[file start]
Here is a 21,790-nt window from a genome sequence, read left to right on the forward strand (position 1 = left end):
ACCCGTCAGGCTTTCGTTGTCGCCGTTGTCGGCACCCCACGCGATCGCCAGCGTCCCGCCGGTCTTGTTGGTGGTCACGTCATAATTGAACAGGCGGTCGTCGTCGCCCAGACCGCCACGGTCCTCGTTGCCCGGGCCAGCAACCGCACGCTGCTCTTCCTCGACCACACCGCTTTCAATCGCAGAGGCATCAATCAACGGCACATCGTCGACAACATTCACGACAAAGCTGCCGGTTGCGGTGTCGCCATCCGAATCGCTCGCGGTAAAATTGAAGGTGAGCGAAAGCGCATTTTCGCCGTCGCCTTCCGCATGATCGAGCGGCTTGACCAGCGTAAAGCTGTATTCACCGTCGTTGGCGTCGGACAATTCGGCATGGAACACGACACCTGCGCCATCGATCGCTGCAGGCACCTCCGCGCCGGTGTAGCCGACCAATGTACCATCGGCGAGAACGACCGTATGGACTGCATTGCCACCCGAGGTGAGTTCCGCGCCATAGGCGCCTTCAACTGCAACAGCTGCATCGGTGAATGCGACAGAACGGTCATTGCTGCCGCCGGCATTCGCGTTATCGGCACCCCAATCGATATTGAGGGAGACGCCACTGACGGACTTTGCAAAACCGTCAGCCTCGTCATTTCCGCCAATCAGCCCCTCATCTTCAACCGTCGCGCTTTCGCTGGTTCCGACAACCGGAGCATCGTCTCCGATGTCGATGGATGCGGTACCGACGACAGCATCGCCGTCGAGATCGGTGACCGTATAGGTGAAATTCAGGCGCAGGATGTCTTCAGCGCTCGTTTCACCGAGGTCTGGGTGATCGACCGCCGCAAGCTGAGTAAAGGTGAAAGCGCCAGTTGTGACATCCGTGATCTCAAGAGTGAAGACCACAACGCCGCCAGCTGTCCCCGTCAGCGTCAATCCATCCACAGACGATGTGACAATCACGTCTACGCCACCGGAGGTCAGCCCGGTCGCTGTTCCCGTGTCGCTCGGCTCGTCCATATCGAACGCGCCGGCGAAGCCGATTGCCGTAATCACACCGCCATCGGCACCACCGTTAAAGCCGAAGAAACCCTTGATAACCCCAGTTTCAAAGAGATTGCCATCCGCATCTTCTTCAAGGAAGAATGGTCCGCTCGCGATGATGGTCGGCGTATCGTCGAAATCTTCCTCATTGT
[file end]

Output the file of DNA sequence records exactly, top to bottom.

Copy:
Here is a 21,790-nt window from a genome sequence, read left to right on the forward strand (position 1 = left end):
ACCCGTCAGGCTTTCGTTGTCGCCGTTGTCGGCACCCCACGCGATCGCCAGCGTCCCGCCGGTCTTGTTGGTGGTCACGTCATAATTGAACAGGCGGTCGTCGTCGCCCAGACCGCCACGGTCCTCGTTGCCCGGGCCAGCAACCGCACGCTGCTCTTCCTCGACCACACCGCTTTCAATCGCAGAGGCATCAATCAACGGCACATCGTCGACAACATTCACGACAAAGCTGCCGGTTGCGGTGTCGCCATCCGAATCGCTCGCGGTAAAATTGAAGGTGAGCGAAAGCGCATTTTCGCCGTCGCCTTCCGCATGATCGAGCGGCTTGACCAGCGTAAAGCTGTATTCACCGTCGTTGGCGTCGGACAATTCGGCATGGAACACGACACCTGCGCCATCGATCGCTGCAGGCACCTCCGCGCCGGTGTAGCCGACCAATGTACCATCGGCGAGAACGACCGTATGGACTGCATTGCCACCCGAGGTGAGTTCCGCGCCATAGGCGCCTTCAACTGCAACAGCTGCATCGGTGAATGCGACAGAACGGTCATTGCTGCCGCCGGCATTCGCGTTATCGGCACCCCAATCGATATTGAGGGAGACGCCACTGACGGACTTTGCAAAACCGTCAGCCTCGTCATTTCCGCCAATCAGCCCCTCATCTTCAACCGTCGCGCTTTCGCTGGTTCCGACAACCGGAGCATCGTCTCCGATGTCGATGGATGCGGTACCGACGACAGCATCGCCGTCGAGATCGGTGACCGTATAGGTGAAATTCAGGCGCAGGATGTCTTCAGCGCTCGTTTCACCGAGGTCTGGGTGATCGACCGCCGCAAGCTGAGTAAAGGTGAAAGCGCCAGTTGTGACATCCGTGATCTCAAGAGTGAAGACCACAACGCCGCCAGCTGTCCCCGTCAGCGTCAATCCATCCACAGACGATGTGACAATCACGTCTACGCCACCGGAGGTCAGCCCGGTCGCTGTTCCCGTGTCGCTCGGCTCGTCCATATCGAACGCGCCGGCGAAGCCGATTGCCGTAATCACACCGCCATCGGCACCACCGTTAAAGCCGAAGAAACCCTTGATAACCCCAGTTTCAAAGAGATTGCCATCCGCATCTTCTTCAAGGAAGAATGGTCCGCTCGCGATGATGGTCGGCGTATCGTCGAAATCTTCCTCATTGT